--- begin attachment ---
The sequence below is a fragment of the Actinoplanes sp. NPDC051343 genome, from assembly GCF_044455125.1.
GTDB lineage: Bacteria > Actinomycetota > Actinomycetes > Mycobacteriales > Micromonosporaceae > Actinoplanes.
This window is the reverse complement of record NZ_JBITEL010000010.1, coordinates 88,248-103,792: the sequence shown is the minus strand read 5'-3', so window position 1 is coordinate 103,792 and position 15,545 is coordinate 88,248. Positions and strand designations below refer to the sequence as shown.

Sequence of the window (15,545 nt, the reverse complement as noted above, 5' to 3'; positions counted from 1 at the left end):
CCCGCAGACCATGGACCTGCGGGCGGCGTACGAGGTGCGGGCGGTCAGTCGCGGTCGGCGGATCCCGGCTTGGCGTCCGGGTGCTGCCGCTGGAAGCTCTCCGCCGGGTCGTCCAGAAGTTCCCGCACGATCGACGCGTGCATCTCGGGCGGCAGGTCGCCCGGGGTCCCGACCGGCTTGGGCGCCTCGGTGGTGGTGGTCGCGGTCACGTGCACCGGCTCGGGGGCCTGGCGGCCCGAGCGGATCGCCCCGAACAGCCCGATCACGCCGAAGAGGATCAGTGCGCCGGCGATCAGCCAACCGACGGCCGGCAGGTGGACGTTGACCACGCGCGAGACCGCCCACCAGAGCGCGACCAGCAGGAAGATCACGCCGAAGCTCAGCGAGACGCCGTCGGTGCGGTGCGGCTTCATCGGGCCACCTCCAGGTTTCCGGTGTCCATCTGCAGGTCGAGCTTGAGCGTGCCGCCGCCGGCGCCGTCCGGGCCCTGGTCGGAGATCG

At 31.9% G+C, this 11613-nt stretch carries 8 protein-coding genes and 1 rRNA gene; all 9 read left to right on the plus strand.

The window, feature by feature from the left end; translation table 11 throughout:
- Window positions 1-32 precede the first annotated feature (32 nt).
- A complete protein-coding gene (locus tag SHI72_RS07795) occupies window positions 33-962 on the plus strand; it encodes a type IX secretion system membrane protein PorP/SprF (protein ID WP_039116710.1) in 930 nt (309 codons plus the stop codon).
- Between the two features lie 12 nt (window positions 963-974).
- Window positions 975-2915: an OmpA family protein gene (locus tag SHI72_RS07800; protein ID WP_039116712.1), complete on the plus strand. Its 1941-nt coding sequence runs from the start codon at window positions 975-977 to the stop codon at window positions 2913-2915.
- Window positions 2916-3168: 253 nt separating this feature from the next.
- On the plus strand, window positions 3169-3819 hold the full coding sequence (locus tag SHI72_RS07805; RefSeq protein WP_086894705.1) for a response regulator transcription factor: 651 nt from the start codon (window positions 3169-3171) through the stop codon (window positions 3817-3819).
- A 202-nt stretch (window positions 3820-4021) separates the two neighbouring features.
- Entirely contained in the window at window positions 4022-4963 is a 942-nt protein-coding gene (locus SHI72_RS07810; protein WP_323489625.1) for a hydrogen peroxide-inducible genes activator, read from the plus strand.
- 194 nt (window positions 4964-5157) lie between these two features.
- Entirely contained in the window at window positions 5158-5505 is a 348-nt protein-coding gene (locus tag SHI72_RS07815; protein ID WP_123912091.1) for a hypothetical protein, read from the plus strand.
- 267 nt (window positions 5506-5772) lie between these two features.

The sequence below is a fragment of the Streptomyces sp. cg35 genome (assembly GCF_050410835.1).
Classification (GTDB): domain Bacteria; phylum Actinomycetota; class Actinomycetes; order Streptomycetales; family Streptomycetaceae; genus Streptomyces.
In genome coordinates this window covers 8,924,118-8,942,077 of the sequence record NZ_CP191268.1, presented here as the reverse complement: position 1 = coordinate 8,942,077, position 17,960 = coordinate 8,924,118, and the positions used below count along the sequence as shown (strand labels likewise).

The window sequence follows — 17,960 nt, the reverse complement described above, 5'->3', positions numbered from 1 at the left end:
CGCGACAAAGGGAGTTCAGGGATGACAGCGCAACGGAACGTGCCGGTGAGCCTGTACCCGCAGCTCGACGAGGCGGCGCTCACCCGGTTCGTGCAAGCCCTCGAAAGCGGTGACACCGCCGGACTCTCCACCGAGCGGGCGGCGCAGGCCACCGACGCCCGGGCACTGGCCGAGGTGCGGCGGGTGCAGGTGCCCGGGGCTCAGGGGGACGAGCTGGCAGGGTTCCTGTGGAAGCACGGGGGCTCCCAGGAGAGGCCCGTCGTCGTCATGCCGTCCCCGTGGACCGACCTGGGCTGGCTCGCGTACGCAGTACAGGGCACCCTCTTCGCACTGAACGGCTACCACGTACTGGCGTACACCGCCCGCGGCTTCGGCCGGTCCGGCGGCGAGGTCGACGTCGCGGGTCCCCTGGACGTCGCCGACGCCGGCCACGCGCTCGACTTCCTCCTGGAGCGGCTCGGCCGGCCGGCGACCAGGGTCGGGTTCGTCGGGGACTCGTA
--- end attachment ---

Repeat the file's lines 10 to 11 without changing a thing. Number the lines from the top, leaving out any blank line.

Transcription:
- Between the two features lie 12 nt (window positions 963-974).
- Window positions 975-2915: an OmpA family protein gene (locus tag SHI72_RS07800; protein ID WP_039116712.1), complete on the plus strand. Its 1941-nt coding sequence runs from the start codon at window positions 975-977 to the stop codon at window positions 2913-2915.